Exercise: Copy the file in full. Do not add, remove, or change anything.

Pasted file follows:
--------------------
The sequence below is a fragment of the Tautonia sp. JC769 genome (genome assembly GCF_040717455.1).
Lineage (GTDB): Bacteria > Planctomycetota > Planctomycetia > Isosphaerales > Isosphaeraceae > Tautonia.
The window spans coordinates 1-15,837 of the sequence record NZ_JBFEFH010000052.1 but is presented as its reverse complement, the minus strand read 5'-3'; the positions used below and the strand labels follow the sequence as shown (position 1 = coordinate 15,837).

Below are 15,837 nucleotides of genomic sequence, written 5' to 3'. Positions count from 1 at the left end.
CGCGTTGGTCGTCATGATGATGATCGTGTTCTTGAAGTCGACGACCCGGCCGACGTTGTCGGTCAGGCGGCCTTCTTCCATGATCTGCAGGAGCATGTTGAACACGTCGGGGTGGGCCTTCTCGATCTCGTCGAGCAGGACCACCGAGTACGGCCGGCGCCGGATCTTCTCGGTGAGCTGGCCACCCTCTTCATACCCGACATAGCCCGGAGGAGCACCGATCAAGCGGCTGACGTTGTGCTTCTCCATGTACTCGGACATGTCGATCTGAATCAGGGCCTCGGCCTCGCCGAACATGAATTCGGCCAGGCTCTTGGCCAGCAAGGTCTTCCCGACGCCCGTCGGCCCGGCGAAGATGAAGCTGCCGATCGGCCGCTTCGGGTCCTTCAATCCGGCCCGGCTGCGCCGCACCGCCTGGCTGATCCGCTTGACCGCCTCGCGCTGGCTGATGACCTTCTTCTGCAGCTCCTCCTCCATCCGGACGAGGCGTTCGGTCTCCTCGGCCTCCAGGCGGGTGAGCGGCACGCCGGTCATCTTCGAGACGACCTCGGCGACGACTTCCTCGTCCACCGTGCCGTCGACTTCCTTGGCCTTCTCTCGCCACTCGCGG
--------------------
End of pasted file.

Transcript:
The sequence below is a fragment of the Tautonia sp. JC769 genome (genome assembly GCF_040717455.1).
Lineage (GTDB): Bacteria > Planctomycetota > Planctomycetia > Isosphaerales > Isosphaeraceae > Tautonia.
The window spans coordinates 1-15,837 of the sequence record NZ_JBFEFH010000052.1 but is presented as its reverse complement, the minus strand read 5'-3'; the positions used below and the strand labels follow the sequence as shown (position 1 = coordinate 15,837).

Below are 15,837 nucleotides of genomic sequence, written 5' to 3'. Positions count from 1 at the left end.
CGCGTTGGTCGTCATGATGATGATCGTGTTCTTGAAGTCGACGACCCGGCCGACGTTGTCGGTCAGGCGGCCTTCTTCCATGATCTGCAGGAGCATGTTGAACACGTCGGGGTGGGCCTTCTCGATCTCGTCGAGCAGGACCACCGAGTACGGCCGGCGCCGGATCTTCTCGGTGAGCTGGCCACCCTCTTCATACCCGACATAGCCCGGAGGAGCACCGATCAAGCGGCTGACGTTGTGCTTCTCCATGTACTCGGACATGTCGATCTGAATCAGGGCCTCGGCCTCGCCGAACATGAATTCGGCCAGGCTCTTGGCCAGCAAGGTCTTCCCGACGCCCGTCGGCCCGGCGAAGATGAAGCTGCCGATCGGCCGCTTCGGGTCCTTCAATCCGGCCCGGCTGCGCCGCACCGCCTGGCTGATCCGCTTGACCGCCTCGCGCTGGCTGATGACCTTCTTCTGCAGCTCCTCCTCCATCCGGACGAGGCGTTCGGTCTCCTCGGCCTCCAGGCGGGTGAGCGGCACGCCGGTCATCTTCGAGACGACCTCGGCGACGACTTCCTCGTCCACCGTGCCGTCGACTTCCTTGGCCTTCTCTCGCCACTCGCGG